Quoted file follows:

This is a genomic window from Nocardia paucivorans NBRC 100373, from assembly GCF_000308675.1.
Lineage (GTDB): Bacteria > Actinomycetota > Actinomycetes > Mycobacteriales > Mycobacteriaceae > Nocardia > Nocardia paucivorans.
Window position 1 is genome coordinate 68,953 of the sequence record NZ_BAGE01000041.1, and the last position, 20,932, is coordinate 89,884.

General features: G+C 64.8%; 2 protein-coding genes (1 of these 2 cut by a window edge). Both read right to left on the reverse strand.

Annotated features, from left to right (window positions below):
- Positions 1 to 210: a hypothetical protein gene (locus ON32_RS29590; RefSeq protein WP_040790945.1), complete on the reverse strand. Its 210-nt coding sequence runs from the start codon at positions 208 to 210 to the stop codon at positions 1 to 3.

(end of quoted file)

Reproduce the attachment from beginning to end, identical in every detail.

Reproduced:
This is a genomic window from Nocardia paucivorans NBRC 100373, from assembly GCF_000308675.1.
Lineage (GTDB): Bacteria > Actinomycetota > Actinomycetes > Mycobacteriales > Mycobacteriaceae > Nocardia > Nocardia paucivorans.
Window position 1 is genome coordinate 68,953 of the sequence record NZ_BAGE01000041.1, and the last position, 20,932, is coordinate 89,884.

General features: G+C 64.8%; 2 protein-coding genes (1 of these 2 cut by a window edge). Both read right to left on the reverse strand.

Annotated features, from left to right (window positions below):
- Positions 1 to 210: a hypothetical protein gene (locus ON32_RS29590; RefSeq protein WP_040790945.1), complete on the reverse strand. Its 210-nt coding sequence runs from the start codon at positions 208 to 210 to the stop codon at positions 1 to 3.